Precision Medicine and Precision Diagnostics

John Tomaszewski, MD, is a SUNY Distinguished Professor and Peter A. Nickerson, PhD Chair of Pathology and Anatomical Sciences.

By John E. Tomaszewski, MD

What if every medical decision always resulted in the best outcome for every patient? This, of course, is a cherished dream of all patients and medical practitioners. Until recently this dream has seemed to be an utter impossibility. But now, maybe not? The first part of the 21st century has seen an explosion in medicine’s access to “big data” in the digital forms of human molecular biology, radiology and cell and tissue imaging. All of these approaches have expanded our understanding of the complexities of human biological systems, and these approaches have been made even more powerful and accessible by the advent of modern computing. This means that fast computers running advanced algorithms may be able to help physicians make important decisions by looking for patterns in the digital data. These digital data come from gene and protein analyses, high-resolution microscopy, and radiological examinations of human tissues and organs. The decisions made from massive digital data may be better because they take into account lots of very detailed quantitative data sources, which makes for the possibility of more precise choices. This sequence is known as the big-data-to-big-knowledge paradigm, and it is the process that can fuel choosing the best diagnosis and the best treatment for an individual patient every time. We call this process precision medicine.

Precision diagnostics, in turn, is the toolbox which pathologists and laboratory medicine physicians use to assemble precision diagnostic statements. How does precision diagnostics work? An example in breast cancer care may help. If a woman has a small breast cancer that is completely excised, she has an overall good prognosis, but she still has some risk for tumor spread in the years to come. We know that this risk can be dramatically reduced by adjuvant chemotherapy. There are however many risks with chemotherapy, and the majority of these women really do not need it. So how could we make a precise decision on which women will progress, offer them treatment and avoid the adjuvant therapy risks for the rest? Tests of multiple genes associated with breast cancer progression can be performed on the tumor tissue and/or we can use computer algorithms to precisely exam the pixels in microscopic pictures from the breast cancer. Amazingly, each method can precisely diagnose which woman needs the adjuvant chemotherapy and which woman does not. The best precision diagnostic tests predict a patient’s response to a chosen therapy such that almost 100 percent of the treated patients have a good response. Precision diagnostics makes precision medicine possible.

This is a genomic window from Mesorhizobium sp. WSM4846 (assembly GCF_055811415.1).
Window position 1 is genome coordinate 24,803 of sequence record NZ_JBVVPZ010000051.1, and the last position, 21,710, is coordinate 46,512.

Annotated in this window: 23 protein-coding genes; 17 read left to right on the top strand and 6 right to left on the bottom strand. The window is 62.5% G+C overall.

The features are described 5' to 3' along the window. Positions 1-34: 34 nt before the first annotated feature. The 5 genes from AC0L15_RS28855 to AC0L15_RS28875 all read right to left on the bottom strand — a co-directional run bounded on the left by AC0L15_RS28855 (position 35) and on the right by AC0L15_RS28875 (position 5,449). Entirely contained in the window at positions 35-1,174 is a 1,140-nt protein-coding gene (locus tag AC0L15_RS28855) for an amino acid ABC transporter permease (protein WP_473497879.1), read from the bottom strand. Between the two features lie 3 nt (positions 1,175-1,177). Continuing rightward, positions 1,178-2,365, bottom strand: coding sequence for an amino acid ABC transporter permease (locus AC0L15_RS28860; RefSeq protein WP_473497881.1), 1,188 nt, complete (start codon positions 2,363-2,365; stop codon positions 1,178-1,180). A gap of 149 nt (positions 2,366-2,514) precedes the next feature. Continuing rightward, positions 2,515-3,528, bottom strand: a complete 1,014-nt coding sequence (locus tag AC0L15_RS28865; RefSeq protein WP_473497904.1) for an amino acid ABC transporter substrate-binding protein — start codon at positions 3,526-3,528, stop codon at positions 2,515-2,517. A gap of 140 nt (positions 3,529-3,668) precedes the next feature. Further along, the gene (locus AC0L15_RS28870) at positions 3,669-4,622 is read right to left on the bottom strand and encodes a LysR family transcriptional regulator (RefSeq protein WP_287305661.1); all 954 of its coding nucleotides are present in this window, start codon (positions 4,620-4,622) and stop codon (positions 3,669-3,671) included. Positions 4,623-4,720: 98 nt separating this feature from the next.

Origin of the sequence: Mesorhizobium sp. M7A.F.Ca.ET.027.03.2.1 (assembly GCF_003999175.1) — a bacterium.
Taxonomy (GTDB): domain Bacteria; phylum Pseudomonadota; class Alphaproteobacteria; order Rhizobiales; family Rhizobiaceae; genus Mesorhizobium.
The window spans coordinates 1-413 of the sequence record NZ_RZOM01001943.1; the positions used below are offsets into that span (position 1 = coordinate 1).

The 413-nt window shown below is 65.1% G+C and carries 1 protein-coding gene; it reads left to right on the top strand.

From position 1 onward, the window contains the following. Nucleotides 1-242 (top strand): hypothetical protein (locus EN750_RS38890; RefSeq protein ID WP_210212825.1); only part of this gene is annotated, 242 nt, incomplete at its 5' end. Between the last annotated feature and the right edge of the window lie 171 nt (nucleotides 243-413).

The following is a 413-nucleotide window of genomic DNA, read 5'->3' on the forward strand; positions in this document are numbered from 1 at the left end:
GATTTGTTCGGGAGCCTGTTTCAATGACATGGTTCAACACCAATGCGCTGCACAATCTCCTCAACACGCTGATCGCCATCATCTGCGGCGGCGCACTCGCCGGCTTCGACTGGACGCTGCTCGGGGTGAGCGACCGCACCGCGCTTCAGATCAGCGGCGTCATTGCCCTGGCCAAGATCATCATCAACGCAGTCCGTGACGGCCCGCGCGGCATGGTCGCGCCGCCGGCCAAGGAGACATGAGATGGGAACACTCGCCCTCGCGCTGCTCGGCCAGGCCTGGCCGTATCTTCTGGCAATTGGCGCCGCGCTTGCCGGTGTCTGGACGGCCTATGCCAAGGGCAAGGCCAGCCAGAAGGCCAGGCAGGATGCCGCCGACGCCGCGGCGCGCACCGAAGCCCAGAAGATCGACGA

So, what will the practice of precision medicine and precision diagnostics look like in 25 years? Physicians will continue to start by taking a patient history. The patient’s signs and symptoms along with their full medical history will be entered into a precision diagnostics artificial intelligence (AI) system, and the physician along with the AI assistant will choose the best precision diagnostic tests. Noninvasive high-resolution cell and tissue imaging will be used in targeted scans to find disease hot spots. The data from the imaging, along with molecular microsampling of these hotspots, will be used by the physician and AI assistant to create precision medicine treatment plans that are 99 percent effective.

For the last 10 years at UB, the departments of Pathology and Anatomical Sciences, Biomedical Engineering, Biomedical Informatics, Computer Science, and Materials Design and Innovation, and such centers as the New York State Center of Excellence in Bioinformatics and Life Sciences, have been building the basic science programs on which precision medicine and precision diagnostics will be established. Because of this, our university is well positioned to make the jump to this new paradigm of medical practice.